Did you know that there are (at least) 2 different kinds of behaviors? Most people don’t. I didn’t, even after years of college, training, and earning a Ph.D. in clinical psychology. Most graduate programs in mental health, education, social work, and medicine don’t yet consider this dichotomy important enough to teach or train about. But times are changing. My recent Facebook post on the topic reached well over a million people.
Over decades of clinical practice, I have found it’s critical to know the difference between top-down and bottom-up behaviors.
Bottom-up behaviors are instinctual and unintentional. They are survival-based stress responses, and operate through the activation of the brain’s threat-detection system. Infants only have bottom-up behaviors. They are called bottom-up because they come from cues in the body and areas of the brain that are driven by instincts.
Top-down behaviors are deliberate and intentional. Top-down thinking and behaviors develop over many years through connections to the prefrontal cortex of the brain. They are called top-down because they are literally driven by the top part of our bodies, the “executive function” center of our brain.
These two types of behaviors have completely different causes and should lead to very different solutions depending on the type of behavior. But this isn’t happening. Too many approaches to helping behaviorally challenged children and teens are based on the assumption that all challenging behaviors are alike. And the main way we solve them? Punishment.
Here are a few cases in point:
Preschool suspensions—America’s preschools suspend an average of 250 preschoolers daily.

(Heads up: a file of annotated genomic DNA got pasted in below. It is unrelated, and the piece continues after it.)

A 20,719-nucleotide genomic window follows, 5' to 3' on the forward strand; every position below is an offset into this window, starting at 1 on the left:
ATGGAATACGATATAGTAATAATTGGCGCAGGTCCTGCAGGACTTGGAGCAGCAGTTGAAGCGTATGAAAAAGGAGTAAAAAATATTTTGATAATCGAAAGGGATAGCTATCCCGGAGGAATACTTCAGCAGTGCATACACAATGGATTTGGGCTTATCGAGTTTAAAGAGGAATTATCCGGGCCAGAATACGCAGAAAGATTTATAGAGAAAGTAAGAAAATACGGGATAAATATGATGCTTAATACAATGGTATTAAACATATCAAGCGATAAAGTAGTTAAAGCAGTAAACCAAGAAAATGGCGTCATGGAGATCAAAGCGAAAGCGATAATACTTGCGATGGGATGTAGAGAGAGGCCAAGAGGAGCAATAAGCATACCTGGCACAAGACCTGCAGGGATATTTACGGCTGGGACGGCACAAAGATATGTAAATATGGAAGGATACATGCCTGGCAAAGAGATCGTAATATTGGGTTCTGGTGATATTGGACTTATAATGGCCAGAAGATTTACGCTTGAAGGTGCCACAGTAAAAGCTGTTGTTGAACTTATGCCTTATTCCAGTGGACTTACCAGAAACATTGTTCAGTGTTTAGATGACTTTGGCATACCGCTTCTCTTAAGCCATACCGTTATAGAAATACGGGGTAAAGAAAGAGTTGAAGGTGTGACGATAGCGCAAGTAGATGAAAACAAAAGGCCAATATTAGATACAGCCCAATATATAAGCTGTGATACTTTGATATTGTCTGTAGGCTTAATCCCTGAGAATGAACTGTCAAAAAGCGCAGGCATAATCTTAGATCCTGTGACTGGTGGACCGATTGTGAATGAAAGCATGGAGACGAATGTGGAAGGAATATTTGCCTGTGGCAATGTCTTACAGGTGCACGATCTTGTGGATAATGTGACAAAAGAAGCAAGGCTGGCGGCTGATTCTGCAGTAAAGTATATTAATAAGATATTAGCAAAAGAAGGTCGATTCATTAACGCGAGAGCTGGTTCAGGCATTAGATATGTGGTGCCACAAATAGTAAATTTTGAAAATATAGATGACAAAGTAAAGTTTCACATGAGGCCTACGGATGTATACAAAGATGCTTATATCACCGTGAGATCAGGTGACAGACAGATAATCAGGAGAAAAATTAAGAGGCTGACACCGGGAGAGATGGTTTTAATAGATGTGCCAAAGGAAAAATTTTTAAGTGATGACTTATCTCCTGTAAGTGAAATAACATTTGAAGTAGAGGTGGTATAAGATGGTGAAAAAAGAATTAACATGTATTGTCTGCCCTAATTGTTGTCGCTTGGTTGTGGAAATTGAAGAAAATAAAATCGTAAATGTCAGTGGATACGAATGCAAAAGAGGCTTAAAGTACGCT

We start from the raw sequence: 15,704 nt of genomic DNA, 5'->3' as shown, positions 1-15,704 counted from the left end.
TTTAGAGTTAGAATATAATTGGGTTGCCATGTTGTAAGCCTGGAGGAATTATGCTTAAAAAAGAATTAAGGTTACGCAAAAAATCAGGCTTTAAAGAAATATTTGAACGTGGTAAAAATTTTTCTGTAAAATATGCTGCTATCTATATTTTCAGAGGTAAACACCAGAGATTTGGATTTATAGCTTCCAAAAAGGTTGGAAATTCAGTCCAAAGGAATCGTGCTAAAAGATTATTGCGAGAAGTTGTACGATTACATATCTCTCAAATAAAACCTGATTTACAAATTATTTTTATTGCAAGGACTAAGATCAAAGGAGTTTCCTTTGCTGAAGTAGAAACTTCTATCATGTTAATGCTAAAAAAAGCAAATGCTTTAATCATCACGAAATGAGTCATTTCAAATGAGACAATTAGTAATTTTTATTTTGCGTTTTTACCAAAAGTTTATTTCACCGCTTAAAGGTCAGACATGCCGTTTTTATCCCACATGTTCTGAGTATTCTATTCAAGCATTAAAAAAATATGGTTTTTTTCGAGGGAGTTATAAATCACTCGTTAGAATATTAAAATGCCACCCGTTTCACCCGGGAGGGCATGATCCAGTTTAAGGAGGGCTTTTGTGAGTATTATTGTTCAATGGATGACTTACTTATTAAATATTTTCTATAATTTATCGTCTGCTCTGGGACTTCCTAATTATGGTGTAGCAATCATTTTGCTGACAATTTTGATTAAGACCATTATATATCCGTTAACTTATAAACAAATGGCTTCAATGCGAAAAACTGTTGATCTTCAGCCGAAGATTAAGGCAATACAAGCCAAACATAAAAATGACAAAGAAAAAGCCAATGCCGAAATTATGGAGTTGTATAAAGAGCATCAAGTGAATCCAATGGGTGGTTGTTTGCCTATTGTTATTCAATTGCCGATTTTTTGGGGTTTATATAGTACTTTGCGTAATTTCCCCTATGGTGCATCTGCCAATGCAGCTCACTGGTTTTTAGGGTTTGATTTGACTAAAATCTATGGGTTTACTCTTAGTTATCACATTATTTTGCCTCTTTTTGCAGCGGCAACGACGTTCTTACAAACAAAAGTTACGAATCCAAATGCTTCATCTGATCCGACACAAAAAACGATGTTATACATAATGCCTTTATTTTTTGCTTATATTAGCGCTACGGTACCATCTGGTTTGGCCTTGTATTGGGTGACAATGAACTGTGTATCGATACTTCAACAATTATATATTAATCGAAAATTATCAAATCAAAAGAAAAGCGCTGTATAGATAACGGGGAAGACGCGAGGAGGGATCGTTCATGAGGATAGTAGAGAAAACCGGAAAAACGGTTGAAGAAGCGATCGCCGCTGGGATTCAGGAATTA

Seclusion and restraint —Across the US and internationally, schools send students into seclusion and isolation rooms under the guise of “protecting self or others.”
Isolation–When children and teens are hospitalized, too often isolation from family and friends is used as an intervention.
Level- drop programs–Facilities frequently use this reward and consequence protocol for teens in residential psychiatric care.
What do all of these approaches have in common? They all involve discipline, and are based on the view that behaviors are top-down and deliberate, and should be dealt with through punishments, consequences or rewards.
That’s the problem. Not all behaviors are top-down; many disruptive behaviors are actually bottom-up.
Bottom-up behaviors do not respond to rewards, consequences or punishments. Bottom-up behaviors are brain-based stress responses that require understanding, compassion and actively helping an individual feel safe, based on that individual’s unique neurology. When we punish a bottom-up behavior, we can easily make matters worse. And this is why so many of our treatments fall short, or even deepen a child or teen’s emotional and behavioral challenges. As a point of reference, almost all toddler tantrums are bottom-up because children don’t begin to develop the ability to reliably control emotions and behaviors until late toddlerhood. The process continues through early adulthood.
Parents, teachers and providers can avoid making matters worse by differentiating between the two types of behaviors.
A few ways to rectify the problem:
*Understand the difference between top-down and bottom-up causes of behaviors. This requires more than a blog post, and I explain it in my book Beyond Behaviors.
* If the behavior is bottom-up, use bottom up strategies first, starting with helping the person feel safe rather than using discipline or punishment as the first approach.
*Share this knowledge among educators parents and professionals so we can all contribute to a system change.
This shift in our thinking will help all children and teens who struggle—including those from loving homes, to foster children who have been needlessly blamed for their behaviors, and neurodivergent children inappropriately disciplined for their natural inclinations. All of that can change if we understand the difference between bottom-up and top-down behaviors.
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